As part of the team that organised infamous Eclipse raves, Banks has decided that two decades later, 2012 is the time to return to an outdoor event. “All our favourite festivals had grown so large that we felt it was the right time to bring something more intimate to the festival calendar,” and Natural Rhythm is certainly intimate. A mere 1000 attendees will grace the woodland of East Anglia and among the line-up whom by name-alone, DJ Marky, Krafty Kuts and A. Skillz, radiate all the celebration of a sun-drenched carnival, festival-goers should expect, interactive art, live acoustic camp-fires and an alternative Olympic games.


Although the focus is still on the music such additions help flesh out the simplicity of by-gone raves to create a wholly realised event. But how much tougher must it be to organise a modern day festival?  “Surprisingly,” says Banks, “legislation has been made easier, the main difference is the competition...and the amount of it!”
 
Certainly Global Gathering, Glade and Creamfields are three such examples of festival mainstays which offer opposition to Natural Rhythm Festival but Banks appears confident that his new event has enough additions to change the dynamics of the original festival idea. “With the right people involved and with the right location we felt that Natural Rhythm Festival would provide something new and creative,” and he suggests it is for anyone, “who appreciates good music can come with an open mind and a good and friendly attitude.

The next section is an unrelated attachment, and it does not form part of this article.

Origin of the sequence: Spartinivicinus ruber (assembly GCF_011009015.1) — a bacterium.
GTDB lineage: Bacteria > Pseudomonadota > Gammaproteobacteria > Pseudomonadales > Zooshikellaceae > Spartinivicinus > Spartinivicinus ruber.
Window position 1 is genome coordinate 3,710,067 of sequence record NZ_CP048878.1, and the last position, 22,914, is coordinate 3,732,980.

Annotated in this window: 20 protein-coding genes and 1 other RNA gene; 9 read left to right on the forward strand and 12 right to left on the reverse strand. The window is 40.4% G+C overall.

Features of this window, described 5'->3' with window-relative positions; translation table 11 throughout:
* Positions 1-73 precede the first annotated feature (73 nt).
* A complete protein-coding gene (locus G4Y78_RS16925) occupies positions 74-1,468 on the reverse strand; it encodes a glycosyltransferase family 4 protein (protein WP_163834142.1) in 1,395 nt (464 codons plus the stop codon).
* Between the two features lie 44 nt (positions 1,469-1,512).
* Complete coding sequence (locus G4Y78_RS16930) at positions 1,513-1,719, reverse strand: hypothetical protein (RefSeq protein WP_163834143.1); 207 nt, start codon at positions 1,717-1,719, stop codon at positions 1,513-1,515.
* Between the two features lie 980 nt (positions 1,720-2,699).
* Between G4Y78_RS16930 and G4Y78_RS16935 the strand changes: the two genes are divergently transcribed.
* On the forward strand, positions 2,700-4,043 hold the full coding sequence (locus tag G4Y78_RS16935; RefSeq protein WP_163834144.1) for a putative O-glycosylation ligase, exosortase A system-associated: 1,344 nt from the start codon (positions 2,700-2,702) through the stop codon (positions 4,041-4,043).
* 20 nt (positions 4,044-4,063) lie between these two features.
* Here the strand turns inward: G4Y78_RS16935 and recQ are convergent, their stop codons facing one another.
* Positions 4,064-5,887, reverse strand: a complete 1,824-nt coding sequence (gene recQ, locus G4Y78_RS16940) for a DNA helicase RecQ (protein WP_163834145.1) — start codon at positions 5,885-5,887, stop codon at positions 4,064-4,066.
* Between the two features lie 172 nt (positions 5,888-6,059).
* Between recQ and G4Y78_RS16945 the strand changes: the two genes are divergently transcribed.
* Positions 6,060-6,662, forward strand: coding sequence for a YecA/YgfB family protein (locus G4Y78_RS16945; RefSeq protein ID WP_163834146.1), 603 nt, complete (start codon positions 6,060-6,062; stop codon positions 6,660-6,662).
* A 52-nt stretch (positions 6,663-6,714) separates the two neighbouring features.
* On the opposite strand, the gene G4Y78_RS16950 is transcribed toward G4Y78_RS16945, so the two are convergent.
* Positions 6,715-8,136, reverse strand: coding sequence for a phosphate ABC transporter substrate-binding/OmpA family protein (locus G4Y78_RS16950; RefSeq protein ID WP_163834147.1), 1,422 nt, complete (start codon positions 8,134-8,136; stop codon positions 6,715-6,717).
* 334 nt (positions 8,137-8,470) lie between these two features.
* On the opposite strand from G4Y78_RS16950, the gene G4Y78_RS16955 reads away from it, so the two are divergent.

Despite both being dance events, locality dictates that Dimensions and Natural Rhythms Festival aren’t in direct competition with one another. The former is due to take place at Fort Punta Christo in Croatia, so the UK festival market should only be considered distant opposition.
 
It means however that it does face different competition from other global dance events. Ibiza has been for years the go-to destination for British clubbers and with the Super Clubs still managing to get away with 70 Euros door entry it appears (to club managers at least) that San Antonio isn’t going to wane in its appeal anytime soon.
 
The Miami Winter Conference too is another global event which, as dance music has been revitalised, is growing in demand with British tourists and has many making their way across the Atlantic in search of the best new electronic music.
 
But Scratchley it seems, in significance and value-for-money, to have created a real alternative to the global events which can be unsympathetic to the wallet. “With our festivals we try to build something that will grow into an important event for the scene globally, spreading good music over just commercially successful music and supporting artists who create what they love to.”
 
Both Natural Rhythms and Dimensions festivals are created by people who love what they do. Scratchley and Banks are the architects for your summer’s bout of escapism, “good festivals need great music, the right people and an incredible set up,” says Banks.
 
Two of the three have been already done; all you need to do is buy a ticket for your Great Escape.

 


Dimensions takes place at Fort Punta Christo in Pula, Croatia from 6-9 September, Dimensions Festival tickets are on sale now and priced at £130 (including booking fee).

Click here to buy Dimensions Festival tickets.

Natural Rhythm Festival takes place on Harlocks Farm, Cambridgeshire from 6-7 July, Natural Rhythm Festival tickets are on sale now and priced at £70.50 (including booking fee).

Click here to buy Natural Rhythm Festival tickets.

 


Comments

Hide Search Results

Festival Search

Tickets













All Festival Tickets